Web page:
By Chaffin Mitchell, AccuWeather staff writer
August 01, 2019, 12:22:30 PM EDT
A group of beachgoers play spikeball on the beach in Belmar, N.J. (AP Photo/Wayne Parry)
It may feel like an endless summer for parts of the United States this year, as fall, well, falls back and higher-than-normal temperatures linger longer.
Much of the Northeast and the mid-Atlantic I-95 corridor can expect to have temperatures 3 to 3.5 degrees above normal this September. Also, for much of the Northwest above-normal warmth will continue deeper into fall, according to AccuWeather meteorologists.
Spokane, Washington, (3.5 degrees above normal), Portland, Oregon, (2.5), Baltimore, (1.5-2), and Washington, D.C., (1.5-2) are four U.S. cities expected to feel the extended summer warmth. Baltimore and Washington, D.C., averaged temperatures 1.5 to 2 degrees above normal last fall also, while Portland was 1 degree above normal and Spokane was around its average temperature.
“Like the past few seasons, the East will enjoy late-summer weather and vacations at the beaches,” said AccuWeather Lead Long-Range Meteorologist Paul Pastelok. “And the Pacific Northwest to east of the Cascades will get the worst of the heat and dryness, particularly in the beginning of the season.”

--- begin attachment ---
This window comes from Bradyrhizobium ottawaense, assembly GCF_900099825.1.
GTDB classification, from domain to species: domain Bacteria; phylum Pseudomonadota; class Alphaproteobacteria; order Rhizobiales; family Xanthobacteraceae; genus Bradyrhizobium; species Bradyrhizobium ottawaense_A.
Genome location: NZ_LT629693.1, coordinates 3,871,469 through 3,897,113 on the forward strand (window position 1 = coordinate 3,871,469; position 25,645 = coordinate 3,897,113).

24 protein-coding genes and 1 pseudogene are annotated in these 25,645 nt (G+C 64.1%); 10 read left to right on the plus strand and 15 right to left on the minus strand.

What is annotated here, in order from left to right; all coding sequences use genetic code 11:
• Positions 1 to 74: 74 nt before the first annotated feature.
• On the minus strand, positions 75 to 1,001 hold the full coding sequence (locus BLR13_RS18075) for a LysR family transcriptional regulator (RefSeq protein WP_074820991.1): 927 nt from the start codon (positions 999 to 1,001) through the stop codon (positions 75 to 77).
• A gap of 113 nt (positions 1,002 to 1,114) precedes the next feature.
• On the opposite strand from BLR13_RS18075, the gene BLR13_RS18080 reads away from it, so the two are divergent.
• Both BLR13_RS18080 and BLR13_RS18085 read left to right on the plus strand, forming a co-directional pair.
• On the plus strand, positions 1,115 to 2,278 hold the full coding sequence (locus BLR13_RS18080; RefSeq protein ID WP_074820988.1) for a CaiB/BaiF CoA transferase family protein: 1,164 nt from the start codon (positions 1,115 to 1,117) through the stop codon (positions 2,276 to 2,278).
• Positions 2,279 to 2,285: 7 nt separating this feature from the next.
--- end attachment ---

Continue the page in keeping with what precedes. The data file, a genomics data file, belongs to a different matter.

It is worth noting that the averages and stats above are from meteorological fall (Sept. 1 – Nov. 30) as opposed to Sept. 23 – Dec 21.
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Impacts of lingering heat into fall
This will continue the heat and humidity the Northeast has already experienced for much of the summer. Estimated costs for cooling from May 1 through July 30 compared to normal cooling costs are higher in a number of cities in the Northeast, according to an AccuWeather analysis.
Boston (31.6% higher), Washington, D.C., (23.9%) and Philadelphia (19.9%) have seen significantly higher estimated cooling costs compared to normal.
Unfortunately, “The [higher] temperatures will add to the wildfire risk for areas of the Northwest,” Pastelok cautioned.
Much of Washington and parts of Oregon are already at severe or moderate drought levels, according to data from the United States Drought Monitor.
The higher temperatures could also delay the peak fall foliage for parts of the U.S., as well as mean a possible late start to ski season for many, Pastelok added.
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